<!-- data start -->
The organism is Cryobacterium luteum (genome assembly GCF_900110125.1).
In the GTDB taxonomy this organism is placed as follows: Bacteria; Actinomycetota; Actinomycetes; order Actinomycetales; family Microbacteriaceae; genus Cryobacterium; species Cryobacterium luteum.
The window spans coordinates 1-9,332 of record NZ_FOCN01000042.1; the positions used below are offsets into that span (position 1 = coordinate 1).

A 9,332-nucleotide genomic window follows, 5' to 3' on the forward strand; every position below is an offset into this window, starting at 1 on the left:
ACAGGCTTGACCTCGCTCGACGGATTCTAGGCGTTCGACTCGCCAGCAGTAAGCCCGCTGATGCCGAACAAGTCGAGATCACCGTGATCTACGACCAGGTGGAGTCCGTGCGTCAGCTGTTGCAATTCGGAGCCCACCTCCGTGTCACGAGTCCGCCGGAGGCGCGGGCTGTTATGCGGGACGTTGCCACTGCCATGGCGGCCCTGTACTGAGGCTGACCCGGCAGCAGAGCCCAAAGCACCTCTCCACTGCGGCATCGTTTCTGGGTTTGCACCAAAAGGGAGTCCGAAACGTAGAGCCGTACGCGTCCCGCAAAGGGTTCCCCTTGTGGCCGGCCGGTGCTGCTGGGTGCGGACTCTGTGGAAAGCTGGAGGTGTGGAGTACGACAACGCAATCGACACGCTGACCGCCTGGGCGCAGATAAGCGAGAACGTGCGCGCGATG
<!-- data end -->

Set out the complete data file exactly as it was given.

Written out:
The organism is Cryobacterium luteum (genome assembly GCF_900110125.1).
In the GTDB taxonomy this organism is placed as follows: Bacteria; Actinomycetota; Actinomycetes; order Actinomycetales; family Microbacteriaceae; genus Cryobacterium; species Cryobacterium luteum.
The window spans coordinates 1-9,332 of record NZ_FOCN01000042.1; the positions used below are offsets into that span (position 1 = coordinate 1).

A 9,332-nucleotide genomic window follows, 5' to 3' on the forward strand; every position below is an offset into this window, starting at 1 on the left:
ACAGGCTTGACCTCGCTCGACGGATTCTAGGCGTTCGACTCGCCAGCAGTAAGCCCGCTGATGCCGAACAAGTCGAGATCACCGTGATCTACGACCAGGTGGAGTCCGTGCGTCAGCTGTTGCAATTCGGAGCCCACCTCCGTGTCACGAGTCCGCCGGAGGCGCGGGCTGTTATGCGGGACGTTGCCACTGCCATGGCGGCCCTGTACTGAGGCTGACCCGGCAGCAGAGCCCAAAGCACCTCTCCACTGCGGCATCGTTTCTGGGTTTGCACCAAAAGGGAGTCCGAAACGTAGAGCCGTACGCGTCCCGCAAAGGGTTCCCCTTGTGGCCGGCCGGTGCTGCTGGGTGCGGACTCTGTGGAAAGCTGGAGGTGTGGAGTACGACAACGCAATCGACACGCTGACCGCCTGGGCGCAGATAAGCGAGAACGTGCGCGCGATG